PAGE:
If someone said: "Women with beautiful eyes should cover them up to avoid inciting lust in others" we would say that's silly or oppressive. It's the luster's problem, not the person lusted after. Yet in the case of envy, somehow we're supposed to believe it's the envied person that's the bad one, not the envier? No. Envy may be harmful, but to the very limited extent it's a policy concern the correct response is to teach people not to envy.
Go read the whole thing, it's pretty good.


maxutils said...

It was a good read ... although, the first analogy involving the 'no scarcity of fish' made me cringe ... it's a premise which violates the first law of economics. I don't think incomes need to be equal, or anywhere near it. The incentive to become rich obviously spurs innovation, and helps raise all ships. However ... the argument about market failure is correct. We have industries all over which are not truly competitive, we don't honor unionization, and when those non-competitive businesses fail, taxpayers bring them wheelbarrows full of money. We're also completely dishonest in our tax code; the theory is, the rich pay more. They do -- but not proportionately. Most of our taxes our regressive. If we had one tax, that was clean, and transparent.. . we could fix this. No more arguing about capital gains tax ...once you paid your tax on the income, you get to do what you want with the benefits. No more sales tax, which must be a pain for business owners. Government will never do it, though, because then we would see what we're paying...

allen (in Michigan) said...

There's a first law of economics? Who knew?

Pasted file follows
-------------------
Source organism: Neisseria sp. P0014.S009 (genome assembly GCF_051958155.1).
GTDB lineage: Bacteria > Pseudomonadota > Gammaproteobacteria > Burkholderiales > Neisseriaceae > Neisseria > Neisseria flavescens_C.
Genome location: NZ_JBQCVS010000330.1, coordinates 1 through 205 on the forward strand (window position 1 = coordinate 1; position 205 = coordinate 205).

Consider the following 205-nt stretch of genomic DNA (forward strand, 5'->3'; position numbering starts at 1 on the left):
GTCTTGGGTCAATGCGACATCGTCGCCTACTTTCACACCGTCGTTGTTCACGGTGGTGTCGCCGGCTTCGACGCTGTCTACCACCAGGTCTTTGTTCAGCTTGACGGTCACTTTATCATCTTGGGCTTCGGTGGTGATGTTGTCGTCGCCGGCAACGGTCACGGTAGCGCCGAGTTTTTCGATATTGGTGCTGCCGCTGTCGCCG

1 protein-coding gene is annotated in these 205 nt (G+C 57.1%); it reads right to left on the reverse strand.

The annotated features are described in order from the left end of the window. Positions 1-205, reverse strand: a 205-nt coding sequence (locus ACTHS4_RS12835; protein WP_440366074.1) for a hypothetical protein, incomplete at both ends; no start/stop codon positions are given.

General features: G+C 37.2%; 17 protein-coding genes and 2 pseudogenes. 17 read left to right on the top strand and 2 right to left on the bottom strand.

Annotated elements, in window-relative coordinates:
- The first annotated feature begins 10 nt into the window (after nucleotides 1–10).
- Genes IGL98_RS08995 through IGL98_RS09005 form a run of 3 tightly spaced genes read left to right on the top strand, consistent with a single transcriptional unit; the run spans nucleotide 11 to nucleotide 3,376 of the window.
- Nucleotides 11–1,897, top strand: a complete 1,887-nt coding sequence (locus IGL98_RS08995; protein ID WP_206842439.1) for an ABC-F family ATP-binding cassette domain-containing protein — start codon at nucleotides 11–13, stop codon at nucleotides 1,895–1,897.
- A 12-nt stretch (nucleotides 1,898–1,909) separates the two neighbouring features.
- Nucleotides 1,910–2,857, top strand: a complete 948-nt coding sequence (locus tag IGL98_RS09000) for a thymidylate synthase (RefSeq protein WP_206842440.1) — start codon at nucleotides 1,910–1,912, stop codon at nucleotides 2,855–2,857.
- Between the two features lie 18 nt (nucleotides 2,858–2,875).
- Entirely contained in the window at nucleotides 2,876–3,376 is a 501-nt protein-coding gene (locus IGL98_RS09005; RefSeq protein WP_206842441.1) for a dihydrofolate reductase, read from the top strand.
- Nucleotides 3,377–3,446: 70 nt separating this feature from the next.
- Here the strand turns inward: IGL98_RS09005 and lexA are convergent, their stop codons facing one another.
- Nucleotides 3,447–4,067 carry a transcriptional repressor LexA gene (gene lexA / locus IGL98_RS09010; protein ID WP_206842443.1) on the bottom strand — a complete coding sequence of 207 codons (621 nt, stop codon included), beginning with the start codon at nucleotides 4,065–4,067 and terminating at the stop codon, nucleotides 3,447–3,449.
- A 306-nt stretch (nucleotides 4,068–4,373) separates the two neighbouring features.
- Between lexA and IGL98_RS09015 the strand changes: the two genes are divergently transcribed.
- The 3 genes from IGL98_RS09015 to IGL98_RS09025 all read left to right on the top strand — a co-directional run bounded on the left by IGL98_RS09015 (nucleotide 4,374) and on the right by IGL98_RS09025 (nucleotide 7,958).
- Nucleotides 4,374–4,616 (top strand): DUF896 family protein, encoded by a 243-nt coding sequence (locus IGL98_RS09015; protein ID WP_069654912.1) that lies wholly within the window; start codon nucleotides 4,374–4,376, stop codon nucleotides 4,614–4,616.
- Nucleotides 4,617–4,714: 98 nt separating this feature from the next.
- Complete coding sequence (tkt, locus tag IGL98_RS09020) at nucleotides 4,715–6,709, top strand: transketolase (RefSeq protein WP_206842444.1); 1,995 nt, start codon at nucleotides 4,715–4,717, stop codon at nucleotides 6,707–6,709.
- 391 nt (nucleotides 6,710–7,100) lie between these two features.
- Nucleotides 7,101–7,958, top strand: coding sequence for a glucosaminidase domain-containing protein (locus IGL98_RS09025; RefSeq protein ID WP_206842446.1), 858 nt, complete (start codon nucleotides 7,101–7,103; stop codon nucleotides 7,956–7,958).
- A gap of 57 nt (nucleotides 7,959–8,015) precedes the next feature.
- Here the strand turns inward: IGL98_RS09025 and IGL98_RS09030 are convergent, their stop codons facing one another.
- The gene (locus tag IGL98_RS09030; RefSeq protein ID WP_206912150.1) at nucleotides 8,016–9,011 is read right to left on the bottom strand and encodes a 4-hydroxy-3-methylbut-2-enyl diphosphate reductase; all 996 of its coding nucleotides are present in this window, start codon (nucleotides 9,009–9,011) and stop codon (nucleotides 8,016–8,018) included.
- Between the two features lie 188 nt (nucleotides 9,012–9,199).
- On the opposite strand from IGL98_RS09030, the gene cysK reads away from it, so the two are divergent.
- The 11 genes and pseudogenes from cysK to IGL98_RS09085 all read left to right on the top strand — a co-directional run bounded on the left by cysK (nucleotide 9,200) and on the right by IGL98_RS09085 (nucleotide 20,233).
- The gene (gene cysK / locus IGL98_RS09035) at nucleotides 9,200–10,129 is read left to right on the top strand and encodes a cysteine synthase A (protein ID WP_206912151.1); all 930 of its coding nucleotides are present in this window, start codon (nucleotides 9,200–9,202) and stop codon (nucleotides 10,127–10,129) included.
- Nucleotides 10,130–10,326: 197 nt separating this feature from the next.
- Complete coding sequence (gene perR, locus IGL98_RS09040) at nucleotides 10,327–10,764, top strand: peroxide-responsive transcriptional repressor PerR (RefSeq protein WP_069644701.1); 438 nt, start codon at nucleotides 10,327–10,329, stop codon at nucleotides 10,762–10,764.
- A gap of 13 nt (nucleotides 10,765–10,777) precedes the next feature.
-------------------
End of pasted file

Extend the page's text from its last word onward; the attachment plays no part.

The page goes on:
I will, however, agree the analogy sucks and worse, there isn't any need for it. Free markets generate wealth for all participants since there's no other reason for their existence and where there's compulsion there's no free market.

That's why it was necessary to create rhetorically what doesn't, and can't, exist in the real world, that mythical "market failure".

Since the only source of wealth is free market exchanges it follows that where those exchanges are curtailed or encumbered wealth formation is retarded. Wealth formation doesn't cease because those with considerations of value to exchange will continue to try to find each other and when they do wealth will be formed in the subsequent exchange but it'll be an unnecessarily difficult and inefficient process as a result of the artificial encumbrances. That's why Communism fell. Dedicated to the elimination of the free market Communist policies are really only good at preventing the formation of wealth which is why the few, remaining Communist countries are economic backwaters, why the Soviet Union fell and why Communist China is trying to find a balance between a Communist dictatorship and the free market.

One of those encumbrances are legalized, and legally advantaged, unions.

Historically unions and their antecedents - guilds - have sought legal protection from the free market. Where unions, and I assume guilds, didn't have that legal protection they fell back on physical violence to enforce their control over their customers. Naturally, society punishes the use of violence for gain since legitimate violence is the monopoly of the state.